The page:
According to AFTV News, Amazon has begun surveying customers about the new messaging service to gauge which features are most important them.

Called Anytime, the rumored app will apparently be a one-stop-shop focused on voice and video calls, alongside a photo sharing feature with @mentions, as well as some highly-original real-time filters for photos and video with “special effects and masks.”

So yes, that will almost definitely mean more basic dog-eared AR seflies *eyeroll emoji*.

If the rumors are true, the service would also keep chats private and allows users to “encrypt important messages like bank account details”, allowing them to converse with businesses, make reservations, and – in true Amazon style – virtually shop until they drop.

“Based on the images I’ve been provided, Anytime by Amazon seems to be an all-in-one feature rich service that could even rival social networks,” the AFTV report stated. “[It] will also provide tasks that can be done in groups, like playing games, listening to music, and ordering food.”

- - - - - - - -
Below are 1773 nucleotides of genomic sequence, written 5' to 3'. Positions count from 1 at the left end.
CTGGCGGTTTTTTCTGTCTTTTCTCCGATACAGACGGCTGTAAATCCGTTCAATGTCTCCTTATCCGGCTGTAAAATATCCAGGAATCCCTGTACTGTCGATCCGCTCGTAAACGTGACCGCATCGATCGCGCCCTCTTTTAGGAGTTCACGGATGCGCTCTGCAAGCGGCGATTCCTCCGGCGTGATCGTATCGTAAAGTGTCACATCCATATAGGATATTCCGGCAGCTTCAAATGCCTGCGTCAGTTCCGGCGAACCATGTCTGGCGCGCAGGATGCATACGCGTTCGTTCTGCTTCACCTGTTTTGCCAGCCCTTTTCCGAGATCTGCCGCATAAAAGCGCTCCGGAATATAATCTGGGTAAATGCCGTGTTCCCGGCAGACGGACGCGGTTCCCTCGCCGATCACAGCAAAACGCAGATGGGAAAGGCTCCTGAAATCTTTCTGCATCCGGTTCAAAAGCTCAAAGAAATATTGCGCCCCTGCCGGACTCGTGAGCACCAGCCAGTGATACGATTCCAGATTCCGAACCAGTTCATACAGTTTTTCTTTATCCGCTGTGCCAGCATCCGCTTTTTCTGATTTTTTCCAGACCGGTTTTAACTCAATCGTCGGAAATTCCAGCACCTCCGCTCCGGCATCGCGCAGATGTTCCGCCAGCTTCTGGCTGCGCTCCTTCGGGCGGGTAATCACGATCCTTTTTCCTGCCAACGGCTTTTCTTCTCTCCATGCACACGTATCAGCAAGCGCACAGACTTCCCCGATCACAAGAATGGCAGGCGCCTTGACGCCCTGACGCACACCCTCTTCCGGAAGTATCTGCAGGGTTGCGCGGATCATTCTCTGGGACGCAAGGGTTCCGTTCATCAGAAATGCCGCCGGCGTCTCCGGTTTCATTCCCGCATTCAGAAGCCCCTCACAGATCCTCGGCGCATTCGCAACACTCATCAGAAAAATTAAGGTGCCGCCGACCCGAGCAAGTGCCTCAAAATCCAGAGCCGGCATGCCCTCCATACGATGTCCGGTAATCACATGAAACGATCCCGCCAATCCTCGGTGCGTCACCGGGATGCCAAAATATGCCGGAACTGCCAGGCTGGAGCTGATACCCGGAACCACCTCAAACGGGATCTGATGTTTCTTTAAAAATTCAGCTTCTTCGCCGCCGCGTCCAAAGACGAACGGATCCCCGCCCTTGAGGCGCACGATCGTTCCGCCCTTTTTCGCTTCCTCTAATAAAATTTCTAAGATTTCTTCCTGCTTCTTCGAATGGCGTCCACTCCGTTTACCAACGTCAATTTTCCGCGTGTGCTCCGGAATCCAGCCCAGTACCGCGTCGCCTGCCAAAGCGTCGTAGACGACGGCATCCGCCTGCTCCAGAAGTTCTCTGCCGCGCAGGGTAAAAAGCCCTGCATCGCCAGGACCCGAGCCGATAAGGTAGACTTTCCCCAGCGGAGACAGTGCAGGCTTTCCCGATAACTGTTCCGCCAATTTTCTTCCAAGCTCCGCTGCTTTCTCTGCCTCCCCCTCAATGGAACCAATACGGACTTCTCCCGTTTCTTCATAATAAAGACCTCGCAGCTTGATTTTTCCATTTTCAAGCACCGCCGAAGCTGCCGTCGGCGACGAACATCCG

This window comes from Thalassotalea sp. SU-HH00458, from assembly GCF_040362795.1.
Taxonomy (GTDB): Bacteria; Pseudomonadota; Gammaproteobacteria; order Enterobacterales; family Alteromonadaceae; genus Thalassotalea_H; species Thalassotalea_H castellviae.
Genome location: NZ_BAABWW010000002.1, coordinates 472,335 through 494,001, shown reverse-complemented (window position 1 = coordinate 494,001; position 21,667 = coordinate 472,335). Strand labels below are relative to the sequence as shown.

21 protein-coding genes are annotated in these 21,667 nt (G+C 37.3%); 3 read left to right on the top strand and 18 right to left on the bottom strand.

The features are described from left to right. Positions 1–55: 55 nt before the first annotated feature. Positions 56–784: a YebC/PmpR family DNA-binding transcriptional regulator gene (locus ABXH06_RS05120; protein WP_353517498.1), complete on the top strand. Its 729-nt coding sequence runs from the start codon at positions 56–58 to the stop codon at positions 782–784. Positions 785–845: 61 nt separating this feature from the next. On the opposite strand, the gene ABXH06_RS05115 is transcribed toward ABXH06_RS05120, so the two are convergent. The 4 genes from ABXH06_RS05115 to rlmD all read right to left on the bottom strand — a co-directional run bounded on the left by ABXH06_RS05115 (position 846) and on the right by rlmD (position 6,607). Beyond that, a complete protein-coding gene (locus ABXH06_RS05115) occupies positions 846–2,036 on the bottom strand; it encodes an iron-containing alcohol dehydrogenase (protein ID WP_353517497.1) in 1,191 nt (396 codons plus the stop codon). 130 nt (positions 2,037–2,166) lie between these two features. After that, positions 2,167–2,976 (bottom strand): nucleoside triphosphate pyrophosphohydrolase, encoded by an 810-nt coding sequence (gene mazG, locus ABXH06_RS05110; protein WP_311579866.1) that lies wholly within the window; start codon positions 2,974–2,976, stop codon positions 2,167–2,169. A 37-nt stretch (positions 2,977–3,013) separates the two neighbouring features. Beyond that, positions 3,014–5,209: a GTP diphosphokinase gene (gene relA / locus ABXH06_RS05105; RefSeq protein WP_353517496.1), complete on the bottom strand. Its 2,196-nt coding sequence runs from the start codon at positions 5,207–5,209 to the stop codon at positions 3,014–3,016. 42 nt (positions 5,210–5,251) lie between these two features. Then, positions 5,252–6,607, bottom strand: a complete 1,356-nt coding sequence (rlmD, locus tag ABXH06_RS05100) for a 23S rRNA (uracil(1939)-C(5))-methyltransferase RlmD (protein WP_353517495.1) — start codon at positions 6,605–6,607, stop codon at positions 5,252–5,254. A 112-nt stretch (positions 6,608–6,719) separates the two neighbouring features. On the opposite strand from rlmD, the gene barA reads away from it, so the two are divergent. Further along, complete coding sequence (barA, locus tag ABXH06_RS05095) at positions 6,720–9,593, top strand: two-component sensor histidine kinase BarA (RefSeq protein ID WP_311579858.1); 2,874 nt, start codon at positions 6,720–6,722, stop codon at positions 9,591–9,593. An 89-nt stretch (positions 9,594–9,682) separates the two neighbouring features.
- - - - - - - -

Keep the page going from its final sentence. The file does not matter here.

There’s no word on how long the app will take to get into the phone-wielding hands of the masses, but a customer said the survey implied it was “a ready product”.

Are you surprised that Amazon is making a move on the messaging app market? We’re certainly not. The firm is desperate to get in on any kind of action these days in its plan to take over the world and be the go-to for everything.

Don’t be shocked when the company launches its own dating service, where we would expect you could get a dinner date with Alexa as part of a Black Friday deal.

Courtesy-GI.biz

Is Virtual Reality To Expensive For The Masses

July 20, 2017 by  
Filed under Gaming